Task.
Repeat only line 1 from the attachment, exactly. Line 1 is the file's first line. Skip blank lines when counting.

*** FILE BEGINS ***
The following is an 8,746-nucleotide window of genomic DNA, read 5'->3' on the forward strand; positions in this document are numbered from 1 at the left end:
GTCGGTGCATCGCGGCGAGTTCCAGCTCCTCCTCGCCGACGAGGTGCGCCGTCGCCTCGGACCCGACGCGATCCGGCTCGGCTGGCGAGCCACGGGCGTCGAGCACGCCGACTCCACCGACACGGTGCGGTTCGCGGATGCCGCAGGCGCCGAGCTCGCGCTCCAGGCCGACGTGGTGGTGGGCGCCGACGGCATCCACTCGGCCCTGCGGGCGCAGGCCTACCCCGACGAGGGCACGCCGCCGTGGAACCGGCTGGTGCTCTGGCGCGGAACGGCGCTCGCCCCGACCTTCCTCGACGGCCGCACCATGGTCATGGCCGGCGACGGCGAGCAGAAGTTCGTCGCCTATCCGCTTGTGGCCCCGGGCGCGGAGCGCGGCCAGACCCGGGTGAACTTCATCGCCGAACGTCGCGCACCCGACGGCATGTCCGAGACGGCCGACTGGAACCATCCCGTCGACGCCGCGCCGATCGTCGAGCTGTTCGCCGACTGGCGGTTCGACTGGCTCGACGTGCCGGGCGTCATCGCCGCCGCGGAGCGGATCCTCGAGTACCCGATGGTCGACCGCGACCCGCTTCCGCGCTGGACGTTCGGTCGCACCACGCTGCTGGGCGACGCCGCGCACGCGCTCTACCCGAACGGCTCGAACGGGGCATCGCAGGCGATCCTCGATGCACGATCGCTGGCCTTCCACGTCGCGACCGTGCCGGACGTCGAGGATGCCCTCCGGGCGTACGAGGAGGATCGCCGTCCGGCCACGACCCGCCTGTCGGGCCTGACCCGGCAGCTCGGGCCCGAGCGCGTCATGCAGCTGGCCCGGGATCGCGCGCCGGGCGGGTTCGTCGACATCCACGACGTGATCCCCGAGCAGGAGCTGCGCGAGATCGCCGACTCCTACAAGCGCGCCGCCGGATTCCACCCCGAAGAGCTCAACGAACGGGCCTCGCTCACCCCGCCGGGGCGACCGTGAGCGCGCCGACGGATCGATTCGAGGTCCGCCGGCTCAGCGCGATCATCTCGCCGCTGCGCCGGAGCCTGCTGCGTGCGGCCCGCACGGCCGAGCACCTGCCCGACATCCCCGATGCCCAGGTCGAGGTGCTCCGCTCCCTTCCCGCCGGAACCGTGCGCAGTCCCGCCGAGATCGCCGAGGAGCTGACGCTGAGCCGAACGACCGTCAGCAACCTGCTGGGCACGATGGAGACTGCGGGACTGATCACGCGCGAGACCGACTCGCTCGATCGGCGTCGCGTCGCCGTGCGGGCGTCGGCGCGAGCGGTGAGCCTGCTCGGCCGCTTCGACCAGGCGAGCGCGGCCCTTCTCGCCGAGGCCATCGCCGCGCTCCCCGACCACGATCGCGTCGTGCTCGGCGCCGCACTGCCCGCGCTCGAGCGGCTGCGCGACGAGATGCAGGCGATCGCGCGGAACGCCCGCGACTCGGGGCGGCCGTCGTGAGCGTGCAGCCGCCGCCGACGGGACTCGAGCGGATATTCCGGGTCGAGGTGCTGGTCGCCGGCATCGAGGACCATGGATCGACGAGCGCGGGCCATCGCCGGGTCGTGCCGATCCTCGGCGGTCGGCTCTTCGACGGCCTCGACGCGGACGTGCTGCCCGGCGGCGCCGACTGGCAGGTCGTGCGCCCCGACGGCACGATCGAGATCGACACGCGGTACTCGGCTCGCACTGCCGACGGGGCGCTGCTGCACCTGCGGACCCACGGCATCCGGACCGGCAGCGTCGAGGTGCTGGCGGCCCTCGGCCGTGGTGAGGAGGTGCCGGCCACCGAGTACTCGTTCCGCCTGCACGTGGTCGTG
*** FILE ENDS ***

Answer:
The following is an 8,746-nucleotide window of genomic DNA, read 5'->3' on the forward strand; positions in this document are numbered from 1 at the left end: